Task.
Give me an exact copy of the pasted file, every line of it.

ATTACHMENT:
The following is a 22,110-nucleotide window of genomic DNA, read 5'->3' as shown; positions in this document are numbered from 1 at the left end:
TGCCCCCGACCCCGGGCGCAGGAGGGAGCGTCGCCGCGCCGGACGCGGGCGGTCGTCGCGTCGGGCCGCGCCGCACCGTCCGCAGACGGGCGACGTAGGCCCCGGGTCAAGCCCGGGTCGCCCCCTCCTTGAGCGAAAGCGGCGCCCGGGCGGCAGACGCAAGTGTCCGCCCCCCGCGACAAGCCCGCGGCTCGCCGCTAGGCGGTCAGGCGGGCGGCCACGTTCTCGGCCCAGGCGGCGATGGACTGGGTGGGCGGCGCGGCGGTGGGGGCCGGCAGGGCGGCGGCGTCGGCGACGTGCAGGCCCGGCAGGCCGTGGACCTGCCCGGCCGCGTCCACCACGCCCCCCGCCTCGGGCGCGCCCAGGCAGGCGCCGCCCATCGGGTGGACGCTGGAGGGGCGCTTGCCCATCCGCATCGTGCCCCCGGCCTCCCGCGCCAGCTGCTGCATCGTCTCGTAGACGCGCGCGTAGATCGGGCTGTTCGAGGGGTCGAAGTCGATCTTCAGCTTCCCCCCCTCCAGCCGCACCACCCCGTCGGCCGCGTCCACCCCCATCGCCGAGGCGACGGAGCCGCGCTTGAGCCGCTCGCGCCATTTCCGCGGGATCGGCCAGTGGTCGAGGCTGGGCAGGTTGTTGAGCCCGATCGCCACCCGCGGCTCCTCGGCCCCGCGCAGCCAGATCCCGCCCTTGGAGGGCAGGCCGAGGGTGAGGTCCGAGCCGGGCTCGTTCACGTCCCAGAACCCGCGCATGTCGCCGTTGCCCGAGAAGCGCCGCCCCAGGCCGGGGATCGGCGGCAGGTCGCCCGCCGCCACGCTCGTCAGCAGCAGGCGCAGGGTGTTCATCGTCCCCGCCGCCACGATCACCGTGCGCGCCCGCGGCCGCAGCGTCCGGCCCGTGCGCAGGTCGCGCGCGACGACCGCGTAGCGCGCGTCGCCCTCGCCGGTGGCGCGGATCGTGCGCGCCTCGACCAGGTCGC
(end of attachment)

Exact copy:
The following is a 22,110-nucleotide window of genomic DNA, read 5'->3' as shown; positions in this document are numbered from 1 at the left end:
TGCCCCCGACCCCGGGCGCAGGAGGGAGCGTCGCCGCGCCGGACGCGGGCGGTCGTCGCGTCGGGCCGCGCCGCACCGTCCGCAGACGGGCGACGTAGGCCCCGGGTCAAGCCCGGGTCGCCCCCTCCTTGAGCGAAAGCGGCGCCCGGGCGGCAGACGCAAGTGTCCGCCCCCCGCGACAAGCCCGCGGCTCGCCGCTAGGCGGTCAGGCGGGCGGCCACGTTCTCGGCCCAGGCGGCGATGGACTGGGTGGGCGGCGCGGCGGTGGGGGCCGGCAGGGCGGCGGCGTCGGCGACGTGCAGGCCCGGCAGGCCGTGGACCTGCCCGGCCGCGTCCACCACGCCCCCCGCCTCGGGCGCGCCCAGGCAGGCGCCGCCCATCGGGTGGACGCTGGAGGGGCGCTTGCCCATCCGCATCGTGCCCCCGGCCTCCCGCGCCAGCTGCTGCATCGTCTCGTAGACGCGCGCGTAGATCGGGCTGTTCGAGGGGTCGAAGTCGATCTTCAGCTTCCCCCCCTCCAGCCGCACCACCCCGTCGGCCGCGTCCACCCCCATCGCCGAGGCGACGGAGCCGCGCTTGAGCCGCTCGCGCCATTTCCGCGGGATCGGCCAGTGGTCGAGGCTGGGCAGGTTGTTGAGCCCGATCGCCACCCGCGGCTCCTCGGCCCCGCGCAGCCAGATCCCGCCCTTGGAGGGCAGGCCGAGGGTGAGGTCCGAGCCGGGCTCGTTCACGTCCCAGAACCCGCGCATGTCGCCGTTGCCCGAGAAGCGCCGCCCCAGGCCGGGGATCGGCGGCAGGTCGCCCGCCGCCACGCTCGTCAGCAGCAGGCGCAGGGTGTTCATCGTCCCCGCCGCCACGATCACCGTGCGCGCCCGCGGCCGCAGCGTCCGGCCCGTGCGCAGGTCGCGCGCGACGACCGCGTAGCGCGCGTCGCCCTCGCCGGTGGCGCGGATCGTGCGCGCCTCGACCAGGTCGC